“Projections from our data indicate that there will be no members, attenders or givers in the Anglican Church of Canada by approximately 2040.”
- It is often the case that when the cost of the building is discussed the comment is made that ‘our building was paid off years ago and so doesn’t cost anything’. Not so! For that is ignoring the ‘Opportunity cost’. Let us say a church building is valued at $1million. It represents an asset, sadly in many cases a missionally non-performing asset, that has the potential to be used in more missionally effective ways.
The Opportunity Cost aspect of any response to the ‘What is the Cost of A Soul’ question applies to buildings – whether bought, built or rented.
- Another objection frequently raised in this sort of discussion, is that anything other than the familiar Building (whether B,B or R), paid staff, Sunday centric model of ‘our tradition’ is just not ‘Church’.
While common, this is in fact nothing less than a spiritual bondage to ‘our model’, that simply ignores the New Testament-voiced principles for Christian community, as well as the wide range of expressions of those principles in various times and places down the centuries.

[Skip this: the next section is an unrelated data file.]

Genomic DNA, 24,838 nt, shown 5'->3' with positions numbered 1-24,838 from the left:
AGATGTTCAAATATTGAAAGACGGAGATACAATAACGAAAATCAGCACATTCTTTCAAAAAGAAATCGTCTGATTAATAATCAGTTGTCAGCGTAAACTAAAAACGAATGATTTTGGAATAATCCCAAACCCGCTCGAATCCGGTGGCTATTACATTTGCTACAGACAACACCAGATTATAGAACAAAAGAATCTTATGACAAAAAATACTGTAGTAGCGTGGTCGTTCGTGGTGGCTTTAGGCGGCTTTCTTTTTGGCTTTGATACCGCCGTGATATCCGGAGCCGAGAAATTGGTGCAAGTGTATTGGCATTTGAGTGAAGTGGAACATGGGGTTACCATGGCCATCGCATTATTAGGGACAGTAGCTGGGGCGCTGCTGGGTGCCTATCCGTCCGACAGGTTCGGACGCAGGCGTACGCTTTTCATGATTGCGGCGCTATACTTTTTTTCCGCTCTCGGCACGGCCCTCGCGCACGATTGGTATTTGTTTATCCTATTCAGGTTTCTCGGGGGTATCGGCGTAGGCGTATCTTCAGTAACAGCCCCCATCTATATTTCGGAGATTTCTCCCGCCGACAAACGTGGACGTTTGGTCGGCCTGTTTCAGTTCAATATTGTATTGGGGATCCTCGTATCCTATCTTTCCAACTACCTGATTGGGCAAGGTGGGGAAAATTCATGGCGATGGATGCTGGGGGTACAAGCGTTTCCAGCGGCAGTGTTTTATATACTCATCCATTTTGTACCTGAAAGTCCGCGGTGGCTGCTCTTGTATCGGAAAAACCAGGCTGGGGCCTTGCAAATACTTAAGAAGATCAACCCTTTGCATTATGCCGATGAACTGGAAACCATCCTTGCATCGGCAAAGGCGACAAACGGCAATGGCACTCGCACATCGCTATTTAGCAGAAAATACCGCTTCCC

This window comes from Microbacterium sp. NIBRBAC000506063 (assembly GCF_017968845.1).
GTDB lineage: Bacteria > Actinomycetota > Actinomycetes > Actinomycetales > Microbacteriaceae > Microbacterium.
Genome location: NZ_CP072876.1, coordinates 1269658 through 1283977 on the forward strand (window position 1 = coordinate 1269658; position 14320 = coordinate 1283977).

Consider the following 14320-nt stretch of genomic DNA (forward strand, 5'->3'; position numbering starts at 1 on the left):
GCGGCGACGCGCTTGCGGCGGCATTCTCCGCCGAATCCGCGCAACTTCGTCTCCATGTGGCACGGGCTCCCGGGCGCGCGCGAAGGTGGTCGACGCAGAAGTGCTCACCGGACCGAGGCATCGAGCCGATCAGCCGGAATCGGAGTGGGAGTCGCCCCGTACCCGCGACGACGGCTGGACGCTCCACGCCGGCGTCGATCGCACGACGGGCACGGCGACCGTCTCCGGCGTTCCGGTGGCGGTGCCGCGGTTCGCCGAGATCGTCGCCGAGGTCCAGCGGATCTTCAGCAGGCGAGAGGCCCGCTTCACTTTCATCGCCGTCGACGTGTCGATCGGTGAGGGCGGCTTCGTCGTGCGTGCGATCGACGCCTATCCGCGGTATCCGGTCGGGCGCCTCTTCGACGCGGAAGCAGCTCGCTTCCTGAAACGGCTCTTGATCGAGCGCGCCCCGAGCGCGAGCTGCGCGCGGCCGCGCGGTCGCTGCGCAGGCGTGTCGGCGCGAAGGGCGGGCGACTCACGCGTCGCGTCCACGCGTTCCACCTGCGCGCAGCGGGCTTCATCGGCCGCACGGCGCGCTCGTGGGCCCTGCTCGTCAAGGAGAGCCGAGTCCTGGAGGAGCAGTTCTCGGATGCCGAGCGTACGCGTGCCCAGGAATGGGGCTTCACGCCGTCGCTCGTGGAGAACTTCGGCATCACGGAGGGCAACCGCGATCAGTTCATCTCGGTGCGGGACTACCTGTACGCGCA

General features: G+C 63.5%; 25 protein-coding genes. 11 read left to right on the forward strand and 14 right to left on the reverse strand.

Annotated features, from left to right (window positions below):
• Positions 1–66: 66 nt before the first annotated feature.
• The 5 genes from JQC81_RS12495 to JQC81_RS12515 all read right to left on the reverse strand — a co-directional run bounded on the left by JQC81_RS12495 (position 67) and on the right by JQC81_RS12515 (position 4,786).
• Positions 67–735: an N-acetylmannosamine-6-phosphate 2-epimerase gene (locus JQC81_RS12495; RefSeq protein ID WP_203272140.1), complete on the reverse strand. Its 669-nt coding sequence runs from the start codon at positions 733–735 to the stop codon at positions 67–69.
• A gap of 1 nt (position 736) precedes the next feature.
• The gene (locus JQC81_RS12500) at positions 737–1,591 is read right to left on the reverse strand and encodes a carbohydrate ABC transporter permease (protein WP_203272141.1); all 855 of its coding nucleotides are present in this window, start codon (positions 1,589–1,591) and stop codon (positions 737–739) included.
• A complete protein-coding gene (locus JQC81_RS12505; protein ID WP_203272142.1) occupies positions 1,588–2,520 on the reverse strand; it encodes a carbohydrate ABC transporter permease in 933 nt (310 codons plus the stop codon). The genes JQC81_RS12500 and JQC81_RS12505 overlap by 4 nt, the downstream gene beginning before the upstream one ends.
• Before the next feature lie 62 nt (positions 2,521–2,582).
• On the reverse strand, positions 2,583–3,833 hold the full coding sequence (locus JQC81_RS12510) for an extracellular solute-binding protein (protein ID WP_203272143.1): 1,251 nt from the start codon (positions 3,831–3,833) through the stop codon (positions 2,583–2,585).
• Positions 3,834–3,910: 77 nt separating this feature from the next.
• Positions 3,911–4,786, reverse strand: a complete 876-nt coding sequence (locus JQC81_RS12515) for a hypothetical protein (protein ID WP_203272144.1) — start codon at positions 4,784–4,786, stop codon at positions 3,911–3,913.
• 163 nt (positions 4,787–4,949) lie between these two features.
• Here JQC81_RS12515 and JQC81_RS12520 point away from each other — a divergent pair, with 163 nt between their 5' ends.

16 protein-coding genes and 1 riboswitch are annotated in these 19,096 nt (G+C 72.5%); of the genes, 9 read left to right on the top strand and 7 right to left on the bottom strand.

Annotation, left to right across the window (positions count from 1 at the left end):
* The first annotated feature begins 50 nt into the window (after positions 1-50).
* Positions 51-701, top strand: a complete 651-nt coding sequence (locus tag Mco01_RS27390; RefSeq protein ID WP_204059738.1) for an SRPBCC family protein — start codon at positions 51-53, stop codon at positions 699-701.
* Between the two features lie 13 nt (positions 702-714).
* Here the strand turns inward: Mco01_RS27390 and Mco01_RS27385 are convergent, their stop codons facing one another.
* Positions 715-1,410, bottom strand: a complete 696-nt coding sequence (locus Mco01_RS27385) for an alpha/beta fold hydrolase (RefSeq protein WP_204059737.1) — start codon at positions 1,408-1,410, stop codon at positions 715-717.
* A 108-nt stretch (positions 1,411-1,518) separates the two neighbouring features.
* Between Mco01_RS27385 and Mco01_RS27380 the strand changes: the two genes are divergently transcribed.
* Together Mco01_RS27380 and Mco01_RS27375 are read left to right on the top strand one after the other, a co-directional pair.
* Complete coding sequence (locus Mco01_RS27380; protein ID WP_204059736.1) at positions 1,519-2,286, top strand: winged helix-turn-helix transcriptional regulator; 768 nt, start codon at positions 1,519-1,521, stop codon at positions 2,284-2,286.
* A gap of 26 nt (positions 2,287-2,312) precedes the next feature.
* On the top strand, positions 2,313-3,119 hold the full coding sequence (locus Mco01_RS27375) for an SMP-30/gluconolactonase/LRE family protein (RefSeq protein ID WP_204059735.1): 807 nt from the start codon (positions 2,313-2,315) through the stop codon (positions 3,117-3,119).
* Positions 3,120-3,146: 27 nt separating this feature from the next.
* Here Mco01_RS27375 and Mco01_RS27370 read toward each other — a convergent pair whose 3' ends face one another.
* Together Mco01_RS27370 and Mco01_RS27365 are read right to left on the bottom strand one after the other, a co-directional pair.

There is however an alternative approach that holds out a genuine possibility of fulfilling Jesus’ mandate to ‘go and bear (much) fruit’. To most Church members this will seem like some new radical idea, however it is not. In fact, it involves a ‘Back to the Future’ approach; that is to return to and reinvent the successful missionary strategies for Pagan mission of the past. For that is indeed the, sadly little recognised, challenge now facing the Australian Church. Examples of such strategies are those of the Apostle Paul; of the 5th and 6th century Celtic missionaries; of John Wesley and of the missionaries to 19th century China etc. Such strategies involve ‘Going’ and establishing and embedding small Christian fellowships in the neo-Pagan ‘Live, Work and Play’ micro-cultures comprising society today.